Abdomen Liposuction San Jose
Abdominal fat can be categorized in two types: superficial and deep. The superficial abdominal fat is located between the skin and the abdominal muscles. The deep abdominal fat accumulates in the abdominal cavity on the intestines. Superficial subcutaneous fat can be reduced by liposuction; however, deep (intestinal) fat cannot be removed by liposuction because it would be too risky. Fat on the intestines can only be reduced by weight loss through a diet and exercise plan. Fortunately, most candidates have more subcutaneous fat than deep fat. Type of abdominal fat is a key factor in determining the success of abdominal liposuction. The best way to determine if you are a good candidate is scheduling a free consultation with Dr. Jane.
Also, the abdomen is an excellent donor source for fat grafts, and for this, fat is best harvested through traditional syringe aspiration techniques to minimize trauma and disruption to the adipocytes.
Combining With Tummy-Tuck
Tumescent liposuction of the abdomen is so effective that very few patients require the riskier tummy-tuck, also known as an abdominoplasty. Compared to liposuction, tummy tucks are associated with a much higher risk of serious complications, including fatal pulmonary embolism (blood clots in the lung). Patients who are obese and have a pendulous lower abdomen, often find that abdomen liposuction will give a better cosmetic result than a tummy-tuck.
If a patient decides that a tummy-tuck is needed, it is usually much safer to separate the traditional tummy-tuck into two separate surgeries. Abdominal liposuction should be done initially. Then, one should wait a couple months to 6 months and evaluate the cosmetic results of liposuction before deciding to proceed to the skin-excision part of the tummy-tuck. The surprising aspect of using this two-stage approach to abdominoplasty is the high degree of satisfaction that patients find from liposuction alone. In fact, the vast majority of patients are so pleased with the results of liposuction alone that they decide not to pursue the second stage skin resection.
Abdominal liposuction can also be a necessary subsequent procedure for abdominoplasty to help further contour the abdomen if liposuction would have been unsafe to perform at the initial abdominoplasty.
Post-operative Pain and Healing
Most patients are afraid of post-operative pain; however, pain after abdomenal liposuction typically does not require any pain medications stronger than Tylenol for most of cases. The pain level is typically similar to the muscle soreness after a hard work-out.
With liposuction under local anesthesia, patients do not typically need any pain medication immediately after abdominal liposuction because the tumescent local anesthesia last for up to 18 hours. From 36 to 72 hours after surgery, patients experience the greatest degree of soreness and discomfort, but rarely need anything more than acetaminophen (Tylenol).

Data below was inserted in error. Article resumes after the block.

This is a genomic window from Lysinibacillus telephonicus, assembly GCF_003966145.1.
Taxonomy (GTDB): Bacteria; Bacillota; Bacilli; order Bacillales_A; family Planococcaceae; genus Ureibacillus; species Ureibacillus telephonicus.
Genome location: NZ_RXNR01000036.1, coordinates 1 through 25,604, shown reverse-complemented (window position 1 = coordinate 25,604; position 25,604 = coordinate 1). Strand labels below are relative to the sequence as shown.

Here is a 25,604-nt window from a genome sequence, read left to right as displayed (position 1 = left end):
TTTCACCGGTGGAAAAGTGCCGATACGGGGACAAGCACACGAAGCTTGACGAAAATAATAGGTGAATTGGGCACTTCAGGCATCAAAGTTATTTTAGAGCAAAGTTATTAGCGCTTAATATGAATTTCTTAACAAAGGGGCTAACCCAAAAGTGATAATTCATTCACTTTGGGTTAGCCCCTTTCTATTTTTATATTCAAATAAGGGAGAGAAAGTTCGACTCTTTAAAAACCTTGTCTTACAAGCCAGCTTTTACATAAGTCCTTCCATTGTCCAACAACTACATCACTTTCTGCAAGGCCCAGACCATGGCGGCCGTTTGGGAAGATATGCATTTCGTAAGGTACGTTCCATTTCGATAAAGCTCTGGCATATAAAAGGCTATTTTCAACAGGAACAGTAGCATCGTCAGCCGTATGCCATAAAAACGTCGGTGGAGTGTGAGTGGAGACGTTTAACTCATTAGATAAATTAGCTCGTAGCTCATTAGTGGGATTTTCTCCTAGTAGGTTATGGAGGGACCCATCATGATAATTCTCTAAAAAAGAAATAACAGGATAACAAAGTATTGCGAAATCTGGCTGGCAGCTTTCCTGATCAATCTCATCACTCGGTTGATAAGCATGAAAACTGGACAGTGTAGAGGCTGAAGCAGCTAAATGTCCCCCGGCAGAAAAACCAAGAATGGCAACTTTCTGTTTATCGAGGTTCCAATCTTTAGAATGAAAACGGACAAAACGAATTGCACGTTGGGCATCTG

Dr. Jane uses smaller liposuction cannulas (microcannulas) for all her liposuction surgeries. Her technique may require more time to complete the surgery, but the post-operative pain is much less, and her results are much smoother. Because her incisions are smaller, they do not need to be sutured and the open incisions allow additional drainage for the tumescent fluid.
Even the day after surgery, the cosmetic improvement is easily noticeable and quite dramatic. For several few days, a gradual swelling will occur as the drainage ceases and the inflammatory healing process begins. The swelling will last one to three months. The edema that results from abdomen liposuction typically takes longer than edema in other treated areas. For the first one to four months, some swelling and lumpiness are normal.
Post-operative Activity and Shower
Dr. Jane advises her patients to have a short walk about inside or outside their home on the day of the surgery. There is no post-operative activity restriction. Her patients are expected to take a shower at least once or twice daily beginning the next day of surgery.
Things You Need to Know
To minimize any surgical complications, all liposuction patients’ medical history and condition will be evaluated by Dr. Jane. The following common issues needs to be resolved or understood before surgery:
Due to prior abdominal liposuction, often scaring or fibrosis can be formed within the remaining subcutaneous fat. Doing second or tertiary liposuction is much more difficult and time consuming because of this excessive fibrosis and scars.
Combining abdominal liposuction with other surgical procedures increases the risk of surgical complications. Because combined multiple surgery procedures require more anesthesia and pain medications, patients need more postoperative recovery time that may increase the chance of fatal blood clots in the lung. When liposuction is performed alone under local anesthesia, such complications are almost none.
An abdominal hernia near the belly button increases the chance of accidental cannula penetration into the abdominal cavity during liposuction. To minimize this risk, an abdominal hernia should be repaired before abdominal liposuction. Usually the repair surgery is a simple procedure under local anesthesia.
Such above complications are extremely rare.